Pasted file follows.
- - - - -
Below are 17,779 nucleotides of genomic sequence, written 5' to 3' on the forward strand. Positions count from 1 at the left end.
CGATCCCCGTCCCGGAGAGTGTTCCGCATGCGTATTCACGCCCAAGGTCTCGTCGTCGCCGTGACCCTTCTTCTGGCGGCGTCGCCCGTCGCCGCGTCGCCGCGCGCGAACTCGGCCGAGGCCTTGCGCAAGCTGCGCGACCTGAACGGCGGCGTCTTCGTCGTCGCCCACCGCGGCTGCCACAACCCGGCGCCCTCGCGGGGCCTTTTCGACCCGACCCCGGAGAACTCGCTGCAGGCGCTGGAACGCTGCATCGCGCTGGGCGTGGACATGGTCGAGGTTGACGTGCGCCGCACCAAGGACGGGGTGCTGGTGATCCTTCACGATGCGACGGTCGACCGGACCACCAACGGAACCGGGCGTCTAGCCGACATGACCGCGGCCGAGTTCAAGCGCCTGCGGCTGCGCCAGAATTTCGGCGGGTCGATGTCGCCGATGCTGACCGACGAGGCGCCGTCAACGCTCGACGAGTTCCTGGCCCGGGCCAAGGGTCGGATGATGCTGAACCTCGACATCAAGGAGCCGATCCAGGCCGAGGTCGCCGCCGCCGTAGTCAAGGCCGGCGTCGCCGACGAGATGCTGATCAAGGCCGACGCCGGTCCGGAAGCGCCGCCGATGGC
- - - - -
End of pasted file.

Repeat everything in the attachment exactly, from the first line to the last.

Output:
Below are 17,779 nucleotides of genomic sequence, written 5' to 3' on the forward strand. Positions count from 1 at the left end.
CGATCCCCGTCCCGGAGAGTGTTCCGCATGCGTATTCACGCCCAAGGTCTCGTCGTCGCCGTGACCCTTCTTCTGGCGGCGTCGCCCGTCGCCGCGTCGCCGCGCGCGAACTCGGCCGAGGCCTTGCGCAAGCTGCGCGACCTGAACGGCGGCGTCTTCGTCGTCGCCCACCGCGGCTGCCACAACCCGGCGCCCTCGCGGGGCCTTTTCGACCCGACCCCGGAGAACTCGCTGCAGGCGCTGGAACGCTGCATCGCGCTGGGCGTGGACATGGTCGAGGTTGACGTGCGCCGCACCAAGGACGGGGTGCTGGTGATCCTTCACGATGCGACGGTCGACCGGACCACCAACGGAACCGGGCGTCTAGCCGACATGACCGCGGCCGAGTTCAAGCGCCTGCGGCTGCGCCAGAATTTCGGCGGGTCGATGTCGCCGATGCTGACCGACGAGGCGCCGTCAACGCTCGACGAGTTCCTGGCCCGGGCCAAGGGTCGGATGATGCTGAACCTCGACATCAAGGAGCCGATCCAGGCCGAGGTCGCCGCCGCCGTAGTCAAGGCCGGCGTCGCCGACGAGATGCTGATCAAGGCCGACGCCGGTCCGGAAGCGCCGCCGATGGC